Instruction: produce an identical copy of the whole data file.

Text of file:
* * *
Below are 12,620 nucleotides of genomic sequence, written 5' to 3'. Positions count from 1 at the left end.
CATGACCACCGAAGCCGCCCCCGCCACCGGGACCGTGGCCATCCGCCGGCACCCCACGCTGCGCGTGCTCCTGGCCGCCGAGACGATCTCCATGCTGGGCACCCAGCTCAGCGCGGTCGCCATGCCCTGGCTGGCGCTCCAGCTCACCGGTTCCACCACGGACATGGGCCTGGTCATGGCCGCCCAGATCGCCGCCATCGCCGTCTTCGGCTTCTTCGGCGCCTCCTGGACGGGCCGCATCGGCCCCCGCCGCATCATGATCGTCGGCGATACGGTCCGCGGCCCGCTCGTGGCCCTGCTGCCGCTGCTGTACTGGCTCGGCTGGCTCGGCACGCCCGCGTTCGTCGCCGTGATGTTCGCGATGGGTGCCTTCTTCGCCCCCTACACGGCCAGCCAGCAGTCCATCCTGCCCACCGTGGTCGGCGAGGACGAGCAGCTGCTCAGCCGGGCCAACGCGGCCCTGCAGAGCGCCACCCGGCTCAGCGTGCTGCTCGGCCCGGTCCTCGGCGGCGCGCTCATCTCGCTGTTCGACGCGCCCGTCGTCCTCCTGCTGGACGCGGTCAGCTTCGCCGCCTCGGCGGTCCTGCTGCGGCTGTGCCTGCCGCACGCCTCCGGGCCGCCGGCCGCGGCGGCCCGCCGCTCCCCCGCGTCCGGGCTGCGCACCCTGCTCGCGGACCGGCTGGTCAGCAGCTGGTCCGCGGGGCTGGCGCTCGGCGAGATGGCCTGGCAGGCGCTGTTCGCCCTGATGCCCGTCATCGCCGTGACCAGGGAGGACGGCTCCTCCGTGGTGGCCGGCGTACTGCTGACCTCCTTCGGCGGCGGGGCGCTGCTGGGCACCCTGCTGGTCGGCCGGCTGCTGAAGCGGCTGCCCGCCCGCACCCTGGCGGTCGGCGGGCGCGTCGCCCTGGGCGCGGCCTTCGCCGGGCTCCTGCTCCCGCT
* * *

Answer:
Below are 12,620 nucleotides of genomic sequence, written 5' to 3'. Positions count from 1 at the left end.
CATGACCACCGAAGCCGCCCCCGCCACCGGGACCGTGGCCATCCGCCGGCACCCCACGCTGCGCGTGCTCCTGGCCGCCGAGACGATCTCCATGCTGGGCACCCAGCTCAGCGCGGTCGCCATGCCCTGGCTGGCGCTCCAGCTCACCGGTTCCACCACGGACATGGGCCTGGTCATGGCCGCCCAGATCGCCGCCATCGCCGTCTTCGGCTTCTTCGGCGCCTCCTGGACGGGCCGCATCGGCCCCCGCCGCATCATGATCGTCGGCGATACGGTCCGCGGCCCGCTCGTGGCCCTGCTGCCGCTGCTGTACTGGCTCGGCTGGCTCGGCACGCCCGCGTTCGTCGCCGTGATGTTCGCGATGGGTGCCTTCTTCGCCCCCTACACGGCCAGCCAGCAGTCCATCCTGCCCACCGTGGTCGGCGAGGACGAGCAGCTGCTCAGCCGGGCCAACGCGGCCCTGCAGAGCGCCACCCGGCTCAGCGTGCTGCTCGGCCCGGTCCTCGGCGGCGCGCTCATCTCGCTGTTCGACGCGCCCGTCGTCCTCCTGCTGGACGCGGTCAGCTTCGCCGCCTCGGCGGTCCTGCTGCGGCTGTGCCTGCCGCACGCCTCCGGGCCGCCGGCCGCGGCGGCCCGCCGCTCCCCCGCGTCCGGGCTGCGCACCCTGCTCGCGGACCGGCTGGTCAGCAGCTGGTCCGCGGGGCTGGCGCTCGGCGAGATGGCCTGGCAGGCGCTGTTCGCCCTGATGCCCGTCATCGCCGTGACCAGGGAGGACGGCTCCTCCGTGGTGGCCGGCGTACTGCTGACCTCCTTCGGCGGCGGGGCGCTGCTGGGCACCCTGCTGGTCGGCCGGCTGCTGAAGCGGCTGCCCGCCCGCACCCTGGCGGTCGGCGGGCGCGTCGCCCTGGGCGCGGCCTTCGCCGGGCTCCTGCTCCCGCT